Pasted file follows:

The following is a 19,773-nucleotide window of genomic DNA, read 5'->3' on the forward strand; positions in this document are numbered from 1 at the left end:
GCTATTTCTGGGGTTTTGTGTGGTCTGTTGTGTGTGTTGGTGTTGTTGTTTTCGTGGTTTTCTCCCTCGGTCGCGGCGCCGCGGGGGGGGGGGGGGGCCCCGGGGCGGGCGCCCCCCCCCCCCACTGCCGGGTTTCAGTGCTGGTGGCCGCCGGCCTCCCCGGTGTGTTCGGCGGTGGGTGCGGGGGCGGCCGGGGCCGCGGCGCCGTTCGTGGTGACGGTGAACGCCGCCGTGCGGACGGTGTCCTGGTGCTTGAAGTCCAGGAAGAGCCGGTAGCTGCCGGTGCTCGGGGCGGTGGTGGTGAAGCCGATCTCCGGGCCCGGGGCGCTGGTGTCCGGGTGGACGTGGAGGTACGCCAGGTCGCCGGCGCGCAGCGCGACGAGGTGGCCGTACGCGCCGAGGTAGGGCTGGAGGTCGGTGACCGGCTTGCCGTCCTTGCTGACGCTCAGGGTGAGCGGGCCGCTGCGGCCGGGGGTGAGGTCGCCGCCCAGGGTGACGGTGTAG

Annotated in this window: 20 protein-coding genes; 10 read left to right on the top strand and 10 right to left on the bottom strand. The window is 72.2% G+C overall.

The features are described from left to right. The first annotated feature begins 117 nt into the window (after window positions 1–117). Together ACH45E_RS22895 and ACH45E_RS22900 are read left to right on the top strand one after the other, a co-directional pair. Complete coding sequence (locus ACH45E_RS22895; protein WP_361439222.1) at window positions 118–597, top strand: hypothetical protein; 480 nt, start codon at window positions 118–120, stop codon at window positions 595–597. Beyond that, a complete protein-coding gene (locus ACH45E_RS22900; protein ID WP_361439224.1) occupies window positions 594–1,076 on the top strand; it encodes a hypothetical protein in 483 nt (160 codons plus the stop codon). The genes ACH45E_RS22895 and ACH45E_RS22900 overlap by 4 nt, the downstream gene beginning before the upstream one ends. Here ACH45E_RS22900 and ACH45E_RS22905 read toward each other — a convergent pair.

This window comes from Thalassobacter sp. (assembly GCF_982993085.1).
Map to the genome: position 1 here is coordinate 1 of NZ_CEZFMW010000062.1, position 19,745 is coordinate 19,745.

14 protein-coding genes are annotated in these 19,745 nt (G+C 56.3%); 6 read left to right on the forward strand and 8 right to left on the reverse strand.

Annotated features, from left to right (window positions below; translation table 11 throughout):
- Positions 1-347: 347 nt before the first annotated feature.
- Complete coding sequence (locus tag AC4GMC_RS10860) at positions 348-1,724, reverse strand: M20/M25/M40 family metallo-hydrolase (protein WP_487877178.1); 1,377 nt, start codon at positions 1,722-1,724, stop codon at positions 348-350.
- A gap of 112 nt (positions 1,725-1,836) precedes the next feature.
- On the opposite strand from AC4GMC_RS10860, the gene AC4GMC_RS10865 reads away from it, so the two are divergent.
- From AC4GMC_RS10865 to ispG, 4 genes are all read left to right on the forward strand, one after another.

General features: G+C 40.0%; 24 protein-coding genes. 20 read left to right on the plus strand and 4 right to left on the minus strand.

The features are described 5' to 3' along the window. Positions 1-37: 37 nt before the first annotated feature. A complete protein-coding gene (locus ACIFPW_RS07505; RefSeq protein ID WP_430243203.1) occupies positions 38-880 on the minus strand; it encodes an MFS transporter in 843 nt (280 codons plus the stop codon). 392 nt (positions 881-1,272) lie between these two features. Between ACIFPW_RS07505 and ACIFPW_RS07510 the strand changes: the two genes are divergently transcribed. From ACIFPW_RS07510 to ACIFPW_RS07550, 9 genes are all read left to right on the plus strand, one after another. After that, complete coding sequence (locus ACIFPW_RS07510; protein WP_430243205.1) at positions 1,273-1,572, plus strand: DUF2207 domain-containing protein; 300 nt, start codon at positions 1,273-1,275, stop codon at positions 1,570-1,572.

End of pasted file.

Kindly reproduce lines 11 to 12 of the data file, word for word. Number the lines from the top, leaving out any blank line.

- A gap of 112 nt (positions 1,725-1,836) precedes the next feature.
- On the opposite strand from AC4GMC_RS10860, the gene AC4GMC_RS10865 reads away from it, so the two are divergent.